In 2016, Prime Minister David Cameron launched the Brexit referendum in the wild hope of clarifying the long-term interests of the nation, curiously not realizing that it would immediately emerge as a deeply emotional issue. When it became clear that the radically binary choice put forward did not neatly align with the standard ideology of either of the major parties, things began to go awry.
Not only did every politician in Britain suddenly face a dilemma, but the dilemma threatened the established ideal of party unity that traditionally provided a largely stable framework and comfort zone for individual politicians, allowing them to manage their careers and go about their business. The electoral system depended on the predictable rivalry of at least two semi-coherent parties whose respective unity were seen as the pillars of representative democracy. Those pillars began to show worrying cracks.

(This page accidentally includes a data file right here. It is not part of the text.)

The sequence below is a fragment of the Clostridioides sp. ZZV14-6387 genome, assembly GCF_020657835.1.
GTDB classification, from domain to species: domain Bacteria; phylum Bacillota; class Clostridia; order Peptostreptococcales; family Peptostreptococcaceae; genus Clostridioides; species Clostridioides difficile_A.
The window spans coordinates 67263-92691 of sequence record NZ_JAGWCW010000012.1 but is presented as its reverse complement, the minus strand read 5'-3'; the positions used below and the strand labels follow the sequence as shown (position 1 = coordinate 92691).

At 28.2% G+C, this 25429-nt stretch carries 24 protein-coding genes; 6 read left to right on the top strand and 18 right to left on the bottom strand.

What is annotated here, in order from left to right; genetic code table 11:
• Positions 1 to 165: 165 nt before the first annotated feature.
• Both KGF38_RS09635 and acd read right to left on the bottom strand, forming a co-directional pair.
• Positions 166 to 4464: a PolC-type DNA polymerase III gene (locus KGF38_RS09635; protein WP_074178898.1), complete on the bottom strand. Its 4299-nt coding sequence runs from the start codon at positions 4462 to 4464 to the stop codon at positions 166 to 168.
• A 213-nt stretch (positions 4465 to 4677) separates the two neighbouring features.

Prime Minister May of the Conservative Party continued to believe that the instinct for party unity would eventually save the day, but when it failed to appear after repeated attempts, she reached out to Labour in a gesture hinting at national rather than party unity. That had the predictable effect of further splitting her own party. But as Steve Barclay, the Brexit secretary, realistically points out, there is a “‘remorseless logic’ to reaching out for Labour votes when 35 Conservatives had refused to back the prime minister’s withdrawal agreement three times.” But logic — remorseless or otherwise — has not yet been a feature of the Brexit melodrama.
But the Conservatives are not the only ones likely to suffer from gestures across the aisle. At the same time, The Guardian points out (in an earlier edition) to the “caution on the Labour side, with some internally warning against falling for a Tory trap that ties them into voting for a damaging Brexit.”